Scaling Mongo - Sharding

If you are interested in using MongoDB (Mongo) you are probably also interested in scaling and performance. From a developer's perspective the rich feature set and ease of use make Mongo a good option. And when it comes to scaling Mongo covers distributed load and data via Sharding. But the question is what happens when things get really big. Perhaps you don't have time to watch Optimizing your Mongodb Dataset or perhaps you want a simple answer, here you go.

To begin, we must first understand the concept I will call Data Reachability (Reachability) and how it will be effected by Sharding. Reachability will change how Mongo can efficiently fetch all of your data for a query. If your query doesn't respect Reachability, then your Mongo will not be efficient. In order to achieve high performance, your queries and your data must work together. According to Optimizing your Mongodb Dataset if a minor 1% of your queries result in table scans the performance of your whole system will disproportionately more effected (because of the cascading effect of wasted resources). So imagine if your queries are causing this more frequently and across all the nodes of your cluster, bad news.

Achieving Reachability may not be as hard as you think. I have compiled a few things you can do which will constrain your system while still allowing the use of many Mongo features:

  • Only query data collections on indexed fields find({_id:...})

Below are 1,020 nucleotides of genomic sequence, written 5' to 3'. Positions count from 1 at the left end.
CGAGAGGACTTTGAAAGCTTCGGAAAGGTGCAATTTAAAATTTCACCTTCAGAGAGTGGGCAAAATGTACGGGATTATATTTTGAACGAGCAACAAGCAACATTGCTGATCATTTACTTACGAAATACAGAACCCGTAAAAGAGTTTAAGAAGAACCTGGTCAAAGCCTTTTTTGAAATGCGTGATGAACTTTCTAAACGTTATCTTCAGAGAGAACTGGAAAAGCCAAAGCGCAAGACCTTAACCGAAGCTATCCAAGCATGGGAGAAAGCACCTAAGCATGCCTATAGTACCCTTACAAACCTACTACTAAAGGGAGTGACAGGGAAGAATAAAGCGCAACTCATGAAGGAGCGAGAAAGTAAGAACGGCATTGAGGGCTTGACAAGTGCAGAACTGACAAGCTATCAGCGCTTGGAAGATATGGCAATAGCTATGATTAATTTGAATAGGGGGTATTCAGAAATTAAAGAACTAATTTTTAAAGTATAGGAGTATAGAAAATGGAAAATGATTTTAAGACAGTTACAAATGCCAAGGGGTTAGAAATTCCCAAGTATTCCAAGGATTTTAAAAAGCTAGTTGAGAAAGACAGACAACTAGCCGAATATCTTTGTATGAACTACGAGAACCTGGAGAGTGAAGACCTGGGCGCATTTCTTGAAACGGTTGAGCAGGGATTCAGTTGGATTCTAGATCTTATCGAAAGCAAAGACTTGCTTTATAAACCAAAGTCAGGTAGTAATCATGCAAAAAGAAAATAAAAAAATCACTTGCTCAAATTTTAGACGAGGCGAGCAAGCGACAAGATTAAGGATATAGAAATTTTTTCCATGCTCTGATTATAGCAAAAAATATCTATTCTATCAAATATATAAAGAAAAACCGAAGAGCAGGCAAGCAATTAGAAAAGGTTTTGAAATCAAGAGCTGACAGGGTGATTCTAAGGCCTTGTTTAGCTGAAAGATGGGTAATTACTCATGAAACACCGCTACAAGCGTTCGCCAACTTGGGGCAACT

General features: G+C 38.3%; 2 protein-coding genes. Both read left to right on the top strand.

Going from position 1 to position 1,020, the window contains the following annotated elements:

• ensureIndex({_id:”hashed”}) to cause data to be distributed evenly across your cluster
  • Create meta records in a non-shared (or other wise logically partitioned) collection which can be queried to retrieve the _id(s) for your data collections.
    • If you query frequently by day you could ensureIndex({“dateInt”:”hashed”}) and user that as your shard key.
    • Thus your metadata will all be reachable, grouped, yet distributed.
  • To use this structure:
    • Query the appropriate meta collection using the appropriate index fields
    • Issue queries against the data collection using the _id values returned by the meta records

Perhaps your data all fits on one server or this seems too cumbersome. Either you aren't really big yet and need to plan ahead or you need to become comfortable with a little more structure. Even though Mongo will let you get away with less structure, the demands of a truly large system will not.

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